We assessed MGMT promoter methylation by methylation-specific PCR and MLPA, and protein expression by Western blot (Fig. 1B). Extensive methylation resulted in an absence of MGMT protein expression in LN229, A172, U87MG, SF268, Res259, and KNS42 cells. There was, for the most part, a direct correlation between MGMT methylation/lack of expression and temozolomide sensitivity. An exception to this was the pediatric glioblastoma KNS42 cell line, which displayed insensitivity in the absence of MGMT protein, implying that alternate mechanisms of resistance must be operative. To confirm this, we treated pediatric glioblastoma SF188 and KNS42 cells with temozolomide in the presence of the substrate analogue O6-benzyl guanine (O6BeG), which depletes the enzyme and increases cytotoxicity (ref. 23; Fig. 1C). Treatment with 20 μmol/L O6BeG increased the efficacy of temozolomide in SF188 cells nearly 40-fold (IC50 without O6BeG = 194 μmol/L; IC50 in the presence of O6BeG = 5 μmol/L), thus confirming the dependence of these cells on MGMT in conferring temozolomide resistance. By contrast, no such effect was seen in KNS42 cells, showing the MGMT-independent nature of the insensitivity.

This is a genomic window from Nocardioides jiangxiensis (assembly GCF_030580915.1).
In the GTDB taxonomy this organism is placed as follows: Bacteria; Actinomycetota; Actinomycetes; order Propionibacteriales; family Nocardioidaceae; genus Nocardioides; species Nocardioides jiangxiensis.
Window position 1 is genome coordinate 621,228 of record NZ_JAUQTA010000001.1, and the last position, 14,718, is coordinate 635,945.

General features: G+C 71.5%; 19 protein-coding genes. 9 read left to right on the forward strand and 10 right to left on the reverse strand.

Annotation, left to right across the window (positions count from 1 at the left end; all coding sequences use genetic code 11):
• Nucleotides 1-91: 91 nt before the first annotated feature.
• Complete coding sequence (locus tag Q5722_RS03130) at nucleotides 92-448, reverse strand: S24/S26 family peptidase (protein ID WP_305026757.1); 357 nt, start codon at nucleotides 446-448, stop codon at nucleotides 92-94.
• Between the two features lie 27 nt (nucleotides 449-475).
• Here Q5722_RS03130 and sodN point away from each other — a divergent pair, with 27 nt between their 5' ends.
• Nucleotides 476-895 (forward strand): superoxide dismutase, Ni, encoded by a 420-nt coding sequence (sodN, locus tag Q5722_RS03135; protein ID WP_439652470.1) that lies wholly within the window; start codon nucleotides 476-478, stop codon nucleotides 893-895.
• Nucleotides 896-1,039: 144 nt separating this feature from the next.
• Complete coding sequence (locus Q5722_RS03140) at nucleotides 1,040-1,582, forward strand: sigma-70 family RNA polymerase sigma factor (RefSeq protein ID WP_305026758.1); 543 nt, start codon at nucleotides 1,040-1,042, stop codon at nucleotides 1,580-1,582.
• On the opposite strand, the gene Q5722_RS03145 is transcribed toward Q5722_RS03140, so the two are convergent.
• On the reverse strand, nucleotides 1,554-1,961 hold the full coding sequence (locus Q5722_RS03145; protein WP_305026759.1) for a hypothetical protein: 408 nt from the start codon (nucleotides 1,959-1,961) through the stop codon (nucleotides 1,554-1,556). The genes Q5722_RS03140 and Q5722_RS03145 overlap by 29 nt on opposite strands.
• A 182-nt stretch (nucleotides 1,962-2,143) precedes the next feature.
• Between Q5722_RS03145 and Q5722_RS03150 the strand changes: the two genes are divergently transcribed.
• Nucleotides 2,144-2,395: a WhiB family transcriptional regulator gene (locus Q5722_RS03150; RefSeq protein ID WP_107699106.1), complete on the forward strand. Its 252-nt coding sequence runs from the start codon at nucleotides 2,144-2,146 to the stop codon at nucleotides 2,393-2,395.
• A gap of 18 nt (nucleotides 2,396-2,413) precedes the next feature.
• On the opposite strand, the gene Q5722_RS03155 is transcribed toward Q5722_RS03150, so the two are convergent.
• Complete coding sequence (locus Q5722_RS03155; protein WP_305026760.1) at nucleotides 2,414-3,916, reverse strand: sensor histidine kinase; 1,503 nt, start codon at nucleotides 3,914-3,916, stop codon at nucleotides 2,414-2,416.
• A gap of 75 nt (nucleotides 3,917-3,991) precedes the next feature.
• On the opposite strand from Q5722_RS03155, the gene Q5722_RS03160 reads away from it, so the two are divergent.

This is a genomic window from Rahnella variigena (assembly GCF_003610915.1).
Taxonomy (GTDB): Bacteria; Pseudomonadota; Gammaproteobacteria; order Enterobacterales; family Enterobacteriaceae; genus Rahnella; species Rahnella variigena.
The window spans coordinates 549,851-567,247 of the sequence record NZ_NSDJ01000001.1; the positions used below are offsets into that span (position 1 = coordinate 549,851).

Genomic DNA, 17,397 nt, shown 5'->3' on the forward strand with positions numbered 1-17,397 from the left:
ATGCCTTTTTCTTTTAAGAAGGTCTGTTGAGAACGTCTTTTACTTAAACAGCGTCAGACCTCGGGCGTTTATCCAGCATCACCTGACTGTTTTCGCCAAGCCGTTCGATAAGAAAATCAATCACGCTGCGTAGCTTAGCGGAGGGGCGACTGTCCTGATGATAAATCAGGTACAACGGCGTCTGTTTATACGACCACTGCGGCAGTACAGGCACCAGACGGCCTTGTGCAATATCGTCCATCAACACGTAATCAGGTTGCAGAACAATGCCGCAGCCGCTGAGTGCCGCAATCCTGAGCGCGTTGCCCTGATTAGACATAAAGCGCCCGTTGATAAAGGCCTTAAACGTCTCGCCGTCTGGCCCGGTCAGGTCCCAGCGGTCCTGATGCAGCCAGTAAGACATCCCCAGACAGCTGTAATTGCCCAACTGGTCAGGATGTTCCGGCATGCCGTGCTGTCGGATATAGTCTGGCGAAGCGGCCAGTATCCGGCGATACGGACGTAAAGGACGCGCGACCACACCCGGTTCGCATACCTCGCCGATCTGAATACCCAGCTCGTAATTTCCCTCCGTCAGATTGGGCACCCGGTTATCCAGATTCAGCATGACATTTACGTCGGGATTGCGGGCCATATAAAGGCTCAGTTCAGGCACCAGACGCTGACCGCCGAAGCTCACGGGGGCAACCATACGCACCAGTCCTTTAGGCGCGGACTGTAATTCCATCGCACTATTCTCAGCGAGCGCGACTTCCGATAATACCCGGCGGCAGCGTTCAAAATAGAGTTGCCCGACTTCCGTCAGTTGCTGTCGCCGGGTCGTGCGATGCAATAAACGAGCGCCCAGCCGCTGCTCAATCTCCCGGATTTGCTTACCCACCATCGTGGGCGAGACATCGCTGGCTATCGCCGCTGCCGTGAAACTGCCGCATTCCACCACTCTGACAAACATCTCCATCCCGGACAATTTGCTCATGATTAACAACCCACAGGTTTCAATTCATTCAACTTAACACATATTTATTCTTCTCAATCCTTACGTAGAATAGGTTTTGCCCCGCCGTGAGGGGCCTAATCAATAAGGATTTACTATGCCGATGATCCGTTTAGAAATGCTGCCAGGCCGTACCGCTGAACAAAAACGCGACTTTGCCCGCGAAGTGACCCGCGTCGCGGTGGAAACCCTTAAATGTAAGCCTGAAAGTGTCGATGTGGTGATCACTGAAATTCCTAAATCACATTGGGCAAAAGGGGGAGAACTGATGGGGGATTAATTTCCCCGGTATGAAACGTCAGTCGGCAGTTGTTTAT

Dysregulation of MMR and BER proteins do not explain resistance to temozolomide in MGMT-deficient KNS42 cells
Enzymes involved in DNA MMR (MLH1, MLH3, MSH2, MSH3, MSH6, PMS2) were evaluated by Western blot (Fig. 2A). Although we identified three temozolomide-resistant lines with abrogated expression of MSH3 (U138MG, UW479, and Res186), there was no deficiency in KNS42 or U87MG cells. These data correlated well with levels of promoter methylation assessed by MS-MLPA (15). We further investigated components of the BER pathway, including PARP1/2, XRCC1, and APE1. Although temozolomide-resistant UW479 and Res186 seemed to lack PARP1/2 and XRCC1 expression, there were no apparent alterations in other glioma lines, including KNS42 or U87MG (Fig. 2B).
Identification of a HOX/stem cell gene expression signature associated with temozolomide resistance in pediatric glioblastoma cells